Index to Chiropractic Literature
Index to Chiropractic Literature
My ICL     Sign In
Monday, September 16, 2019
Index to Chiropractic LiteratureIndex to Chiropractic LiteratureIndex to Chiropractic Literature
Share:

ICL Home


For best results switch to Advanced Search.
Article Detail
Return to Search Results
ID 23040
  Title The effect of core stability exercises on variations in acceleration of trunk movement, pain, and disability during an episode of acute nonspecific low back pain: A pilot clinical trial [clinical trial]
URL http://www.jmptonline.org/article/S0161-4754%2813%2900155-3/fulltext
Journal J Manipulative Physiol Ther. 2013 Oct;36(8):497-504
Author(s)
Subject(s)
Peer Review Yes
Publication Type Clinical Trial
Abstract/Notes

Objective: The purpose of this preliminary study was demonstrate if it was feasible to evaluate variations in acceleration of trunk movement, pain, and disability during an episode of acute nonspecific low back pain comparing regular trunk exercises to regular exercises in addition to core stability exercises.

Methods: A pilot randomized controlled trial was used to evaluate 33 participants recruited from a National Health Service physiotherapy musculoskeletal provider in the London district of Hillingdon. Participants were allocated to 2 groups; a regular exercise group (male, 2; female, 15) with a mean (SD) age of 35.8 (9.1) years and intervention group (male, 3; female, 13) with a mean (SD) age of 36.2 (9.8) years. The regular exercise group received exercise that consisted of a core stability class including both specific and global trunk exercises. The intervention group, in addition to these core exercises, received further instruction on 8 specific stabilization muscles involving the transversus abdominis and the lumbar multifidus. Trunk sagittal acceleration, pain, and disability were measured using a Lumbar Motion Monitor, pain visual analog scale, and Roland Morris Disability Questionnaire, respectively. Measures were taken at baseline, 3 and 6 weeks, and a 3-month follow-up. Multiple regression with adjustment for baseline value was used to analyze each outcome. All outcomes were log transformed to correct skewness and so presented as ratio of geometric means with 95% confidence interval.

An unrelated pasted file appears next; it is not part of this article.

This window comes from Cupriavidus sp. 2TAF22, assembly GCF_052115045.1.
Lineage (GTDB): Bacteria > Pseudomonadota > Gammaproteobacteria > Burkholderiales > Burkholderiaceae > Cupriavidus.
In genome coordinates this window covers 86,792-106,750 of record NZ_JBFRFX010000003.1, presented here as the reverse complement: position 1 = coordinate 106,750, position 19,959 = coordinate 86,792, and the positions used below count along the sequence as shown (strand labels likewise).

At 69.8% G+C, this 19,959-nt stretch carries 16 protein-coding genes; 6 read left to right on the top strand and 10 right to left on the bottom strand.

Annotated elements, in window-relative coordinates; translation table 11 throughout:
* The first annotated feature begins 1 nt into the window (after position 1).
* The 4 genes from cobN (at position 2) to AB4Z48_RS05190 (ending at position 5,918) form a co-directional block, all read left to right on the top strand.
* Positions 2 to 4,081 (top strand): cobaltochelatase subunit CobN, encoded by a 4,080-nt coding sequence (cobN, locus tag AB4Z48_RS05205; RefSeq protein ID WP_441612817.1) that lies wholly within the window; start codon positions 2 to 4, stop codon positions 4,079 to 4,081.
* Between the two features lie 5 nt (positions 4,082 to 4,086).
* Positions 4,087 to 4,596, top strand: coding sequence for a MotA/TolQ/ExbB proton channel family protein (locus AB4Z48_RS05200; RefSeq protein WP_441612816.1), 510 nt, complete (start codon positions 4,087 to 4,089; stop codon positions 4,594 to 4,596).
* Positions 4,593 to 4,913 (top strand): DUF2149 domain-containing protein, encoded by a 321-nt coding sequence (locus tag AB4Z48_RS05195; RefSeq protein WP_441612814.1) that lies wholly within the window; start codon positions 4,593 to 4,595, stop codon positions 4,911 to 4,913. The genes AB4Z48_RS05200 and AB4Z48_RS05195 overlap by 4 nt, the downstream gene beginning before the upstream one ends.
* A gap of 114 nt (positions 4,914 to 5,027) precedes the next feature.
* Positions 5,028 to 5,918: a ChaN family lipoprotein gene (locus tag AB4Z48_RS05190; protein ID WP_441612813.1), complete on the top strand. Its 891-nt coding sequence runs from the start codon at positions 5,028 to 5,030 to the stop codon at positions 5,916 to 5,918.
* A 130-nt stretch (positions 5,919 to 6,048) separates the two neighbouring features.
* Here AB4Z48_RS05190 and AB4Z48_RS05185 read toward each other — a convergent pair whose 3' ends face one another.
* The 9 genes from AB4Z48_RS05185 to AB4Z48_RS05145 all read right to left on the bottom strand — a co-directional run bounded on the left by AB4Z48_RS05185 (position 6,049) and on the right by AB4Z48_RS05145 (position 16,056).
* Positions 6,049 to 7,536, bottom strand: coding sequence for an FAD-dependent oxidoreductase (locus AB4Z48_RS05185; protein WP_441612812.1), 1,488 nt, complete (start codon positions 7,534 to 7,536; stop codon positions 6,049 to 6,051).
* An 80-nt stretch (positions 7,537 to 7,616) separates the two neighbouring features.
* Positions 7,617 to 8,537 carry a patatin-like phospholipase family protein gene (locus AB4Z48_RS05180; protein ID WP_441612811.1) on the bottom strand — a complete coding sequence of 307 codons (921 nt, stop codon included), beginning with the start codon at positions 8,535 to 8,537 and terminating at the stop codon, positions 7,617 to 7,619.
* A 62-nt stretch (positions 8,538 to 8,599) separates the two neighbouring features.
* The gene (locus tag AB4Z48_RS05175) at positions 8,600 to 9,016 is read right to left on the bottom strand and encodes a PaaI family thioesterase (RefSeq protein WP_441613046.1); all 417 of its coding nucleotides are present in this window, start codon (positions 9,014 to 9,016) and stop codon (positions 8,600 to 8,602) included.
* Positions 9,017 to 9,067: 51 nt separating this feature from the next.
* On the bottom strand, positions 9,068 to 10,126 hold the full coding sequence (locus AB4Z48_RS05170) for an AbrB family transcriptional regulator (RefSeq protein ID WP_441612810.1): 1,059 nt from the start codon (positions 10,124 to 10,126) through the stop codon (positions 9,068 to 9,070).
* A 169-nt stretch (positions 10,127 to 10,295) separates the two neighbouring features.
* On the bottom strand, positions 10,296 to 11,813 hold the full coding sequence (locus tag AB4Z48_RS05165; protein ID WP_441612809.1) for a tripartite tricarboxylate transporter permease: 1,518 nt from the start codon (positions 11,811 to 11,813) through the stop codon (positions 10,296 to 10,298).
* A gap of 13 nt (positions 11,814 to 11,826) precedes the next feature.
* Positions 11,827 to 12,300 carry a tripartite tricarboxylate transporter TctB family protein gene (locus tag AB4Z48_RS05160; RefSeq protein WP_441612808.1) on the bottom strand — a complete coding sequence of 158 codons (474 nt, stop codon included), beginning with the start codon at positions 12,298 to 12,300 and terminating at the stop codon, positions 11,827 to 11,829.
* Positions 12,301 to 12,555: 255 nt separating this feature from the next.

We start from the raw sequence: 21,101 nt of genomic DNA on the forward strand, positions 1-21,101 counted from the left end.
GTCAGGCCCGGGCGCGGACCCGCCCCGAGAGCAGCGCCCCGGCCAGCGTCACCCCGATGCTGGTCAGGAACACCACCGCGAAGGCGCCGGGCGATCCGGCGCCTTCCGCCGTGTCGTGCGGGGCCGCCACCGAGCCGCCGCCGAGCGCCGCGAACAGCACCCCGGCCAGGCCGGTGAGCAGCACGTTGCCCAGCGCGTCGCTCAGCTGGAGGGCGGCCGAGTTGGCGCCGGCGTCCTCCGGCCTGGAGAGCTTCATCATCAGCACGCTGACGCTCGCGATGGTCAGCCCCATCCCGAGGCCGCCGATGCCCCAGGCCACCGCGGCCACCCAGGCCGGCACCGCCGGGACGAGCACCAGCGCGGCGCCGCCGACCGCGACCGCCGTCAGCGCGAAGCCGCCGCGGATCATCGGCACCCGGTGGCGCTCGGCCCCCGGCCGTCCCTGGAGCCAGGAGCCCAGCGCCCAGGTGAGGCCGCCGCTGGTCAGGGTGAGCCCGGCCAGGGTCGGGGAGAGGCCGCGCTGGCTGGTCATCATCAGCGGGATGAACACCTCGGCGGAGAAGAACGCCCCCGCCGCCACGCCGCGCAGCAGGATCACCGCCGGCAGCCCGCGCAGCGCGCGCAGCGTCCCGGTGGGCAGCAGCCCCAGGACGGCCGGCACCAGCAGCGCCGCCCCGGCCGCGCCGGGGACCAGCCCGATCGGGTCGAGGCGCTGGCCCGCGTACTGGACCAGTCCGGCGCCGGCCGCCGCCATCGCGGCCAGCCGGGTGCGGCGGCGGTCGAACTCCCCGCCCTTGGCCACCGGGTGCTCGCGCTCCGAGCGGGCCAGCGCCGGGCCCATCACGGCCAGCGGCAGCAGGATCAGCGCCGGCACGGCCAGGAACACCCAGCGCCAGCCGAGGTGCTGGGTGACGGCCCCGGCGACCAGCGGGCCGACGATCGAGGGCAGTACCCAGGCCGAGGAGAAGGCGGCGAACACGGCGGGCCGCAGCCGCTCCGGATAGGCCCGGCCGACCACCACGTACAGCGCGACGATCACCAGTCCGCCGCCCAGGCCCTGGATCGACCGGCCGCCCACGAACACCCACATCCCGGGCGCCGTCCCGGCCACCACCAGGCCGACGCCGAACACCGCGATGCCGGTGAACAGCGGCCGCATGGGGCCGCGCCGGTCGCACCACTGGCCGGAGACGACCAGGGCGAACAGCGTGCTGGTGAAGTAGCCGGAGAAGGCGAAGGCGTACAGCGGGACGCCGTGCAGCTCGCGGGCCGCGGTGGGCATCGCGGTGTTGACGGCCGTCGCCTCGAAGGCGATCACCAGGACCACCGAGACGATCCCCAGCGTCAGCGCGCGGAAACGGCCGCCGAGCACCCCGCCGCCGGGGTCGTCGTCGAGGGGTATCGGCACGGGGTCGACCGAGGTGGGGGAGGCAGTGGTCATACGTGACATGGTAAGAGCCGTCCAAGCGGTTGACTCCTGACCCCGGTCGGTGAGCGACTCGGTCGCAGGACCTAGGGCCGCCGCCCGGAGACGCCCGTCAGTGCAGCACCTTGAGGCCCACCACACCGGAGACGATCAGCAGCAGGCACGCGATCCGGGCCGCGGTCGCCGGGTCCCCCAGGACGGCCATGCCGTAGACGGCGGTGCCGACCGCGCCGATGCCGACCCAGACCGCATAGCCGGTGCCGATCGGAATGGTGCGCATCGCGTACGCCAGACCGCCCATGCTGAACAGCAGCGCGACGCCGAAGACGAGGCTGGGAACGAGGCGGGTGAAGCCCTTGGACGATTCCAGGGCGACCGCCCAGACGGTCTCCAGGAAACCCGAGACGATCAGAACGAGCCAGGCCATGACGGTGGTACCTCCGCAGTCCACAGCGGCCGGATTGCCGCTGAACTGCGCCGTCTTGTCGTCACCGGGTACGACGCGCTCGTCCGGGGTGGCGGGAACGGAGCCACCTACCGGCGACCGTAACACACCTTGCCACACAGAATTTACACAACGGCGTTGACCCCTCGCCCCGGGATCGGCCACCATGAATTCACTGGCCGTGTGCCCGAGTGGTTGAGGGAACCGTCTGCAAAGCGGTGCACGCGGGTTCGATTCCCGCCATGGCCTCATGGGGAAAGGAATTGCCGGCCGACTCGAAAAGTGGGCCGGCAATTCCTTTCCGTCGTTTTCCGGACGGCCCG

Results: Differences in mean trunk sagittal acceleration between the regular exercise and intervention groups was not statistically significant at any time point (ratio of means [95% confidence interval]: 3 weeks 1.2 [0.9-1.6], P = .2; 6 weeks 1.1 [0.8-1.5], P = .7; 3 months: 1.2 [0.8-1.9], P = .9). Similarly, the effects on neither pain score nor disability score were significant (pain score: 3 weeks 1.3 [0.8-2.2], P = .3); 6 weeks 1.2 [0.7-2.0], P = .6; 3 months 1.0 [0.5-1.9], P = 1.0); disability score: 6 weeks 1.0 [0.7-1.5], P = 1.0; 3 months 1.3 [0.8-1.9], P = .3). Outcome measures for both groups improved over time.

Conclusions: This pilot study demonstrated that a study of this nature is feasible. Both the regular exercise and the intervention groups demonstrated improvements in mean trunk sagittal acceleration at 3, 6, and 12 weeks. The preliminary findings showed that evidence was inconclusive for the beneficial effect of adding specific core stability exercises for acute low back pain. The results of this study demonstrated an increase in acceleration accompanied by a reduction in pain, which may suggest that acute nonspecific low back pain may induce the pain-spasm-pain model rather than the pain adaptation model.

This abstract is reproduced with the permission of the publisher. Currently, this article is free online.


 

   Text (Citation) Tagged (Export) Excel
 
Email To
Subject
 Message
Format
HTML Text     Excel



To use this feature you must register a personal account in My ICL. Registration is free! In My ICL you can save your ICL searches in My Searches, and you can save search results in My Collections. Be sure to use the Held Citations feature to collect citations from an entire search session. Read more search tips.

Sign Into Existing My ICL Account    |    Register A New My ICL Account
Search Tips
  • Enclose phrases in "quotation marks".  Examples: "low back pain", "evidence-based"
  • Retrieve all forms of a word with an asterisk*, also called a wildcard or truncation.  Example: chiropract* retrieves chiropractic, chiropractor, chiropractors
  • Register an account in My ICL to save search histories (My Searches) and collections of records (My Collections)
Advanced Search Tips